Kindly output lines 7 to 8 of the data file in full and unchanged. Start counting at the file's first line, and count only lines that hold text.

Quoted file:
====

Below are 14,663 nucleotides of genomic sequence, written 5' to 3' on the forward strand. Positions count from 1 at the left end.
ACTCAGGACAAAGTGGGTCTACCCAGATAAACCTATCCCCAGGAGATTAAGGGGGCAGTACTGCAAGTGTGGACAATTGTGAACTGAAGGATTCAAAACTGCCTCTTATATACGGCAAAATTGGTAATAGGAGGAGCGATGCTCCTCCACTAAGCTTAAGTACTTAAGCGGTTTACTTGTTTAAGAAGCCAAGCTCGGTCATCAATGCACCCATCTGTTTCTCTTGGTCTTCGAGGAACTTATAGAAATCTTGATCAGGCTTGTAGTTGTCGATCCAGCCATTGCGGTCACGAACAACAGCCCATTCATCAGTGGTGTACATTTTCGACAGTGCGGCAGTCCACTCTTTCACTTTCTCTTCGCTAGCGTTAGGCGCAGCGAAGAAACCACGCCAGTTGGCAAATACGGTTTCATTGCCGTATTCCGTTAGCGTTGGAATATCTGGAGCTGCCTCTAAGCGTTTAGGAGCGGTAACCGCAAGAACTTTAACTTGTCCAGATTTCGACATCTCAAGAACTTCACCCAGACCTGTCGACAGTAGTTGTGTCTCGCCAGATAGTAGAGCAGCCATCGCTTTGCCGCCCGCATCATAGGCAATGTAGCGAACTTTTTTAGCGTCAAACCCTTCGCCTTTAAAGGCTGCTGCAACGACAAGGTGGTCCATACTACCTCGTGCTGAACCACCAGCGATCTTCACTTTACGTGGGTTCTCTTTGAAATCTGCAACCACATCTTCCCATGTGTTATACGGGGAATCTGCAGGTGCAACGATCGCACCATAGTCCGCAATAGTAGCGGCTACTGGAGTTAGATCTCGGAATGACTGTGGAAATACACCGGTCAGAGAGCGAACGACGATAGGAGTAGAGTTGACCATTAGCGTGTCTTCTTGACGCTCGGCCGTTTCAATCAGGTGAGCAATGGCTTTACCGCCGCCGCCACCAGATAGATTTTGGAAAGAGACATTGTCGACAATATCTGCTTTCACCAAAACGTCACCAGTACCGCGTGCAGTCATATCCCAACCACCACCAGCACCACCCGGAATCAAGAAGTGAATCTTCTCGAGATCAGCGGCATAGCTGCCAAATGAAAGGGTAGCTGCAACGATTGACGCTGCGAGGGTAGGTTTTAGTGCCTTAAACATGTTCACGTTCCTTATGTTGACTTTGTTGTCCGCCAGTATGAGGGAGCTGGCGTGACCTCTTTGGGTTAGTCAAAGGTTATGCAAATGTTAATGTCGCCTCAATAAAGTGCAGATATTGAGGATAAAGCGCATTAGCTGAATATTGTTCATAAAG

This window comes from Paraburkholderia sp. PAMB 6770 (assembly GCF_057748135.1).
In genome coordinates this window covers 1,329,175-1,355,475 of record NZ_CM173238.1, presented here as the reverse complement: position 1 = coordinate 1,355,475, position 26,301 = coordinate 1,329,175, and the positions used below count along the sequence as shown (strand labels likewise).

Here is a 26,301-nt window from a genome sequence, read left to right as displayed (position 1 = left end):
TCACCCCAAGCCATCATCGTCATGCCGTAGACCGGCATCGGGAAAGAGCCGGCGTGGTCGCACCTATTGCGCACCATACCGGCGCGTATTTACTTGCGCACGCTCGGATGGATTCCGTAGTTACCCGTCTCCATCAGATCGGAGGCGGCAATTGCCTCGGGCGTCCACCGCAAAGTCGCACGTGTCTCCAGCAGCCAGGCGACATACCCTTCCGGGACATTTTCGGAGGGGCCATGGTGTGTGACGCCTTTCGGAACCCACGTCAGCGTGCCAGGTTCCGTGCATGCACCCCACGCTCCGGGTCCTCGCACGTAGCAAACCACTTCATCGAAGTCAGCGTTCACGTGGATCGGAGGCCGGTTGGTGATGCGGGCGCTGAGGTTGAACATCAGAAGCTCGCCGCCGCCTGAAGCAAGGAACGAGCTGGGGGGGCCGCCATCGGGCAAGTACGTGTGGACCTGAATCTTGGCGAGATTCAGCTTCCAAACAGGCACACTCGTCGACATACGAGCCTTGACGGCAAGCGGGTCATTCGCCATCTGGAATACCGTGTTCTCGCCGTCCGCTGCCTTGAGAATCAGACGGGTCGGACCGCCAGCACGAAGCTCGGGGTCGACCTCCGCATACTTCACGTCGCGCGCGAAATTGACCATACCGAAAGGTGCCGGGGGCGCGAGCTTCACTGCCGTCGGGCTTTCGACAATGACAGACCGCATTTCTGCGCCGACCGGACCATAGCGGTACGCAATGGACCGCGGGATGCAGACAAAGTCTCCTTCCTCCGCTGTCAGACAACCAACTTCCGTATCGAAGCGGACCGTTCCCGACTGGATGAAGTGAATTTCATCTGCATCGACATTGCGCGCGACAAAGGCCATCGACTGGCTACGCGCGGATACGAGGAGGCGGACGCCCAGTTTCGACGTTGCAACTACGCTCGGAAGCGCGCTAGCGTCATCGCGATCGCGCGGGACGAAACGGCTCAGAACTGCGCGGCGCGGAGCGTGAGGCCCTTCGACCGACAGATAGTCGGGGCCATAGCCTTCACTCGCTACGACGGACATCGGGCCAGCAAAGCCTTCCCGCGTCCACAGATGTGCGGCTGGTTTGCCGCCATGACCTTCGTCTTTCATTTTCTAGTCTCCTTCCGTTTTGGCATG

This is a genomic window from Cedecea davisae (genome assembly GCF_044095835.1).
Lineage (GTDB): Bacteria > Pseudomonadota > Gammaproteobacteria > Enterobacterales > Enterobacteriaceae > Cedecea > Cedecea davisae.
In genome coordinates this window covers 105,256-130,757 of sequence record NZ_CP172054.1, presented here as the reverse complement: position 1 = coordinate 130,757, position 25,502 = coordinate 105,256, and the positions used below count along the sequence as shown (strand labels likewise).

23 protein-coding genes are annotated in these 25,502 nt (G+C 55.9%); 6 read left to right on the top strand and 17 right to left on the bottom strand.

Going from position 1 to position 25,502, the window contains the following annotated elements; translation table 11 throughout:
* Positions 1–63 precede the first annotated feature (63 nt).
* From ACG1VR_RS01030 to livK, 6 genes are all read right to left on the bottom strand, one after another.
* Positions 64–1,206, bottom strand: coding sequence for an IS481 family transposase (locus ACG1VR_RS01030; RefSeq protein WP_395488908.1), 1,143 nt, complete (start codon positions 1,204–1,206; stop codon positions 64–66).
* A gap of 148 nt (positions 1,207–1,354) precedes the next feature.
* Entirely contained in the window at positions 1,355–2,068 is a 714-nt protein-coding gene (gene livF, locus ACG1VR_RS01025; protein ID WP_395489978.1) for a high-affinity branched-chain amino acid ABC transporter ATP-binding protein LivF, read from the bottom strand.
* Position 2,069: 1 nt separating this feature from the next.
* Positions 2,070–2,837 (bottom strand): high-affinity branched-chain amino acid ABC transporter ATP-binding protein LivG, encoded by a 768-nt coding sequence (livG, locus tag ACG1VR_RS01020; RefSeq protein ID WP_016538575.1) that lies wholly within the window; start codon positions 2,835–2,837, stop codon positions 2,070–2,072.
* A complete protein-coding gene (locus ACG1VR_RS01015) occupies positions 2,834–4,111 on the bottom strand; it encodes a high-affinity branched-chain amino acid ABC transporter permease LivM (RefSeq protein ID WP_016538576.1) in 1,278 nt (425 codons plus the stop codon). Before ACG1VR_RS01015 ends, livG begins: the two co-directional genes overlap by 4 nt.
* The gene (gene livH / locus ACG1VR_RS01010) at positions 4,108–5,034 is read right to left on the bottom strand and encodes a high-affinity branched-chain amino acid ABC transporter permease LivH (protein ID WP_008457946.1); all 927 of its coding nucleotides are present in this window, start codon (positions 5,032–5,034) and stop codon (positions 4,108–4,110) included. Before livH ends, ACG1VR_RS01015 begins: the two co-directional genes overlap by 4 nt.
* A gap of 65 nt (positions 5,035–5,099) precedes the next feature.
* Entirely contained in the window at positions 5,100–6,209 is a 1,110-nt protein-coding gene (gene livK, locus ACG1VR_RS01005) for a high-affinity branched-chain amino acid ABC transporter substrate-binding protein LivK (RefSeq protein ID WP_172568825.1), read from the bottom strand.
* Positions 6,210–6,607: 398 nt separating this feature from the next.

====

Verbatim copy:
This is a genomic window from Cedecea davisae (genome assembly GCF_044095835.1).
Lineage (GTDB): Bacteria > Pseudomonadota > Gammaproteobacteria > Enterobacterales > Enterobacteriaceae > Cedecea > Cedecea davisae.